Here's Why...
Here’s Why...
London Walks aficionados know the score...but for someone who's very green, well, here's a rather fuller picture than the home page "Dictionary definition" of London Walks. So by way of "setting out our stall", here are the 5-Ws...Who? What? Where? When? and Why?


"London Walks guides are a bunch of bonhomous Brits
extending the hand of welcome to the strangers in their midst"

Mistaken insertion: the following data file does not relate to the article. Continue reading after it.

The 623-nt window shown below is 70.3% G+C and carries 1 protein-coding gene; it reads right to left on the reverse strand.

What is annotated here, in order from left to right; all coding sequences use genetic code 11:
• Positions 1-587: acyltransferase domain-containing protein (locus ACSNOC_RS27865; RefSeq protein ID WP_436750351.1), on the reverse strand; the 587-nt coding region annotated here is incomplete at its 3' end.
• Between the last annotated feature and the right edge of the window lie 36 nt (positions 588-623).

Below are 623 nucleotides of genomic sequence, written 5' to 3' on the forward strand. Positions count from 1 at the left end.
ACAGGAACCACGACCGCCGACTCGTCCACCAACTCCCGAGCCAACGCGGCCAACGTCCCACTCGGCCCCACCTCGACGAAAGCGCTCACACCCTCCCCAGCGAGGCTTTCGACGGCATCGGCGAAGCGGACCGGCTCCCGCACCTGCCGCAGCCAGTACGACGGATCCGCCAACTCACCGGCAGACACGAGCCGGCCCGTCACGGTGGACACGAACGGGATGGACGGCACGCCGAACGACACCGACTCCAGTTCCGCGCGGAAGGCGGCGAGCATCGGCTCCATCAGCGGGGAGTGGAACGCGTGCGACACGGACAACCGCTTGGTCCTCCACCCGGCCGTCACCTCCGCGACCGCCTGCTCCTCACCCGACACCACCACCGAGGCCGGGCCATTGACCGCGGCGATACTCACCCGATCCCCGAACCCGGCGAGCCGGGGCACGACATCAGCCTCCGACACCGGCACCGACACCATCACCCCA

That's a delightful way of putting it...but it doesn't go far enough. The "killer application" – so to speak – is that in addition to all that bonhomie, Adam, Shaughan, Don, Fiona, Simon, Angela, Judy, Tom, Brian, Hilary, Stephanie, Sue, Richards 1, 2, 3, and 4, Chris, Molly, Gillian, Steve, Peter, Margaret, etc. etc. etc. are - by a very long chalk - the best walking tour guides in London. As somebody else once put it, "if this were a golf tournament, every single name on the leader board would be a London Walks guide". London Walks guides come from all sorts of backgrounds. A lot of them are top flight Blue Badge Guides. We "cherry pick" the best of the Corps. of Blue Badge Guides. No fewer than four London Walks guides have won the London Tourist Board's Guide of the Year Award. In fact, several of our Blue Badge Guides are instructors on the course. Indeed, Tom, as well as being an instructor on the Blue Badge course – and a barrister – is, into the bargain, the Chairman of the Guild of Guides. But "the best of the Blue Badges" is just part of the story. Other London Walks guides are authors, journalists, a City of London banker, a former fashion model, a former elephant tamer, etc. etc. And - finally - a lot of the guides are actors. We like what actors bring to the party in terms of "presentational skills" (in that naff phrase). Timing, presence, the superb voice, being completely at ease in front of a crowd of people, etc. Those are gifts. You can't teach those things. People have either got those abilities – or they don't...end of story. The "material" – the history and all those wonderful London tidbits and stories that are our stock in trade can be taught – or picked up – iron filings to a magnet.